WHAT IS CHILD ABUSE ACCORDING TO PENNSYLVANIA LAW?
Pennsylvania's Child Protective Services Law (CPSL) establishes that county children and youth agencies shall investigate cases of suspected child abuse perpetrated upon a child less than 18 years of age by either:
- the child's parent (biological, adoptive, stepparent or legal guardian)
- a paramour of the child's parent
- an individual, age 14 or older, residing in the same home as the child
- a person responsible for the welfare of the child (babysitter, child careprovider, person who provides mental health diagnosis or treatment, etc.)
The CPSL defines as follows, five (5) types of abuse, all of which must result from an act or failure to act by a perpetrator:
1. NON-ACCIDENTAL SERIOUS PHYSICAL INJURY: A recent* injury that causes the child severe pain or significantly impairs the child's physical functioning, either temporarily or permanently.
2. SERIOUS PHYSICAL NEGLECT: Prolonged or repeated lack of supervision or the failure to provide the essentials of life, including adequate medical care, which results in the child sustaining a condition that endangers the child's life or development or impairs the child's functioning.
3. SEXUAL ABUSE OR EXPLOITATION: Rape, sexual assault, statutory sexual assault, involuntary deviate sexual intercourse, indecent assault, aggravated indecent assault, molestation, incest, indecent exposure, promoting prostitution, pornography, or other form of sexual exploitation of the child.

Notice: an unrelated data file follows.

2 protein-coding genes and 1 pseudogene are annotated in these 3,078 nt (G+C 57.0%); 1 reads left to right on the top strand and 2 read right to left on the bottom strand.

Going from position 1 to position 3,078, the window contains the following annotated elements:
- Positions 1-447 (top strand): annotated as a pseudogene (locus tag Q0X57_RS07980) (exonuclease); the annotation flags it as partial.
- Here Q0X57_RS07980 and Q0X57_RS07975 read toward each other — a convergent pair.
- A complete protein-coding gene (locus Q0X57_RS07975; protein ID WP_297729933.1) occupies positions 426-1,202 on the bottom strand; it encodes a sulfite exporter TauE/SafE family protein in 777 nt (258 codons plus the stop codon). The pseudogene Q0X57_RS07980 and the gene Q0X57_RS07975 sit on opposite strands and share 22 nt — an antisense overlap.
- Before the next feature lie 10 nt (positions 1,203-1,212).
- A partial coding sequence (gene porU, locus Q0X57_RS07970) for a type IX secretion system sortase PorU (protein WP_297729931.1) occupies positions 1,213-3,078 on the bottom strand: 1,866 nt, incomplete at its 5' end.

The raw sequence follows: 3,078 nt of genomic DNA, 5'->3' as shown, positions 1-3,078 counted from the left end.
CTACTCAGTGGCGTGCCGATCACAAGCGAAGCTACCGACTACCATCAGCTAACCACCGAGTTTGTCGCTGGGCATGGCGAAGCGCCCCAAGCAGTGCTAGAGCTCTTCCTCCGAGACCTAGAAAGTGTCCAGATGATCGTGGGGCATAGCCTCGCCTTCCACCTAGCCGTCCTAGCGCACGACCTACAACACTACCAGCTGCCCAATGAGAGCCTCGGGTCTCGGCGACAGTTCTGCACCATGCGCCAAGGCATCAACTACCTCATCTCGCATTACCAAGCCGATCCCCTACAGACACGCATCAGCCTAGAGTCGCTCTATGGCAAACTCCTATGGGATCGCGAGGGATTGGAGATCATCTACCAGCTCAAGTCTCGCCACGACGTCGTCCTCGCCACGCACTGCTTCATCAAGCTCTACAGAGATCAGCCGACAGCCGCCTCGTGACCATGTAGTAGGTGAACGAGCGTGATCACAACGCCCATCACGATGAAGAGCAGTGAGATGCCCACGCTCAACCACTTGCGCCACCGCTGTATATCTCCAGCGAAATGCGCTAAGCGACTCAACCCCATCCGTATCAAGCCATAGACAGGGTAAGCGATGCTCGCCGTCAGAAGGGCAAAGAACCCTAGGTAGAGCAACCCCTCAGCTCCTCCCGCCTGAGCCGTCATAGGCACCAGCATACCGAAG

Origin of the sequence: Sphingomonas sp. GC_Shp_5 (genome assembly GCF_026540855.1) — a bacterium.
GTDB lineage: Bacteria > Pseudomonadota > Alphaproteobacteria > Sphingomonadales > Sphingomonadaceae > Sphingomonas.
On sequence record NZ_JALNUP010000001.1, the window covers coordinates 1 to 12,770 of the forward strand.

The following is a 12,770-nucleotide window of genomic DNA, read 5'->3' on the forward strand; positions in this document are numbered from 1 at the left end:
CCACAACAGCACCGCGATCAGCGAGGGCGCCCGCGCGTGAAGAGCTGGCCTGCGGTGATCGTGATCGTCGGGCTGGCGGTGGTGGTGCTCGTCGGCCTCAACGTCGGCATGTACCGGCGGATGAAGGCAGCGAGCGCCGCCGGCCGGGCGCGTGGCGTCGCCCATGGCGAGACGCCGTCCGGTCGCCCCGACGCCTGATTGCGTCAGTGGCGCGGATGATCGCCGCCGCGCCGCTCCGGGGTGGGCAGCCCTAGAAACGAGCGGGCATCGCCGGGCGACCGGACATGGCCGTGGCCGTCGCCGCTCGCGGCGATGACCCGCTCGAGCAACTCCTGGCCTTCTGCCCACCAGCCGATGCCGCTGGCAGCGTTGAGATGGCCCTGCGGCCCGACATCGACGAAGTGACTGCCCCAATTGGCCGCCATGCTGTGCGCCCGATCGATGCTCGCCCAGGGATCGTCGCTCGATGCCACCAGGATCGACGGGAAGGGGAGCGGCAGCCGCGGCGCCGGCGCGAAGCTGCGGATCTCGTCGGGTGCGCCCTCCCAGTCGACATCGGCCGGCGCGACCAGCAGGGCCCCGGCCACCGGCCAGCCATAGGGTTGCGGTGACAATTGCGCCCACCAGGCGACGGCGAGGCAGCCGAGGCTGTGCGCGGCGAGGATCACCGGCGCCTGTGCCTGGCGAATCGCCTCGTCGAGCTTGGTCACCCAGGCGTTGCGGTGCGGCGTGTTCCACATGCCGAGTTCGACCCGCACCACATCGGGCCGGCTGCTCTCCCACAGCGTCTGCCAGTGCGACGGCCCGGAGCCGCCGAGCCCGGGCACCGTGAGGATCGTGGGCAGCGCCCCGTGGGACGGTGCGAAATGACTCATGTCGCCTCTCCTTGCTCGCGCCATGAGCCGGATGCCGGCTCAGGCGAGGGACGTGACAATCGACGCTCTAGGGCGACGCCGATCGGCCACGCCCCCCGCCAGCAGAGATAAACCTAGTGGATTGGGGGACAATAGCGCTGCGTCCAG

4. SERIOUS MENTAL INJURY: A psychological condition, as diagnosed by a physician or licensed psychologist, that renders the child chronically and severely anxious, agitated, depressed, socially withdrawn, psychotic or in reasonable fear that his or her life or safety is threatened, or seriously interferes with the child's ability to accomplish age-appropriate developmental and social tasks.
5. IMMINENT RISK: A recent* act or failure to act that creates an imminent risk of serious physical injury or sexual abuse/exploitation of the child that occurs during an incident or series of incidents.
* within two (2) years of the date of the report
If a reporter determines that the alleged abuse occurred when the victim was less than age 18, but the victim is presently between the ages of 18 and 20, a report should still be made to ChildLine or the county children and youth agency.
In situations of alleged abuse where the alleged perpetrator is not related to the victim in a manner described above, the county children and youth agency does not have investigational authority over the case. In these instances, the reporter should make a referral to the appropriate jurisdictional police department or District Attorney's Office. An example of such a situation would be where the child was allegedly sexually molested by a neighbor who was not babysitting the child at the time of the alleged incident.
When a reporter discovers an instance of a school student sustaining "serious bodily injury" or sexual abuse allegedly inflicted by a school employee, a report should be made to the jurisdictional police department or District Attorney's Office. Serious bodily injury is injury that creates a substantial risk of death or which causes serious permanent disfigurement or protracted loss or impairment of function of any bodily member or organ.